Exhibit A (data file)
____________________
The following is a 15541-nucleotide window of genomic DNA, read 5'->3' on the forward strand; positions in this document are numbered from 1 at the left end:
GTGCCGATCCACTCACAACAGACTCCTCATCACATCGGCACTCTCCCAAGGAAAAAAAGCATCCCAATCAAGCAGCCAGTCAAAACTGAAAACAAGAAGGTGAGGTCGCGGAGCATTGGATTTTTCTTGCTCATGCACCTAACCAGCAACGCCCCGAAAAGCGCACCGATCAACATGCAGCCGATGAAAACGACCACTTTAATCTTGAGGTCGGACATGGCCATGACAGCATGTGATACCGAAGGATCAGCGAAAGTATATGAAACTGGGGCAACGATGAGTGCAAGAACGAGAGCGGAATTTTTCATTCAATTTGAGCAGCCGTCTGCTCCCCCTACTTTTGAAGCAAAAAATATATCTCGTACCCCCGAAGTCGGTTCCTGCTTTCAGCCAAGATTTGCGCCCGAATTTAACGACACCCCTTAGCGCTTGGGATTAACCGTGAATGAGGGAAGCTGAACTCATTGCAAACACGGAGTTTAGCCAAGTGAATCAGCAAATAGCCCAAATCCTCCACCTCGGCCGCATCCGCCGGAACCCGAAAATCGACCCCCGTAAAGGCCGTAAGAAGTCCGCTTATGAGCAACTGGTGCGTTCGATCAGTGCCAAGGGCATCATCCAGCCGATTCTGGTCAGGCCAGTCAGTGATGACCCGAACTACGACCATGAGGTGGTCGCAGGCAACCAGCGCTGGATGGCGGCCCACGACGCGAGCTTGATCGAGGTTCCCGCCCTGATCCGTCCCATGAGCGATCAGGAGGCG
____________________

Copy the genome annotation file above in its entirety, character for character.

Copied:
The following is a 15541-nucleotide window of genomic DNA, read 5'->3' on the forward strand; positions in this document are numbered from 1 at the left end:
GTGCCGATCCACTCACAACAGACTCCTCATCACATCGGCACTCTCCCAAGGAAAAAAAGCATCCCAATCAAGCAGCCAGTCAAAACTGAAAACAAGAAGGTGAGGTCGCGGAGCATTGGATTTTTCTTGCTCATGCACCTAACCAGCAACGCCCCGAAAAGCGCACCGATCAACATGCAGCCGATGAAAACGACCACTTTAATCTTGAGGTCGGACATGGCCATGACAGCATGTGATACCGAAGGATCAGCGAAAGTATATGAAACTGGGGCAACGATGAGTGCAAGAACGAGAGCGGAATTTTTCATTCAATTTGAGCAGCCGTCTGCTCCCCCTACTTTTGAAGCAAAAAATATATCTCGTACCCCCGAAGTCGGTTCCTGCTTTCAGCCAAGATTTGCGCCCGAATTTAACGACACCCCTTAGCGCTTGGGATTAACCGTGAATGAGGGAAGCTGAACTCATTGCAAACACGGAGTTTAGCCAAGTGAATCAGCAAATAGCCCAAATCCTCCACCTCGGCCGCATCCGCCGGAACCCGAAAATCGACCCCCGTAAAGGCCGTAAGAAGTCCGCTTATGAGCAACTGGTGCGTTCGATCAGTGCCAAGGGCATCATCCAGCCGATTCTGGTCAGGCCAGTCAGTGATGACCCGAACTACGACCATGAGGTGGTCGCAGGCAACCAGCGCTGGATGGCGGCCCACGACGCGAGCTTGATCGAGGTTCCCGCCCTGATCCGTCCCATGAGCGATCAGGAGGCG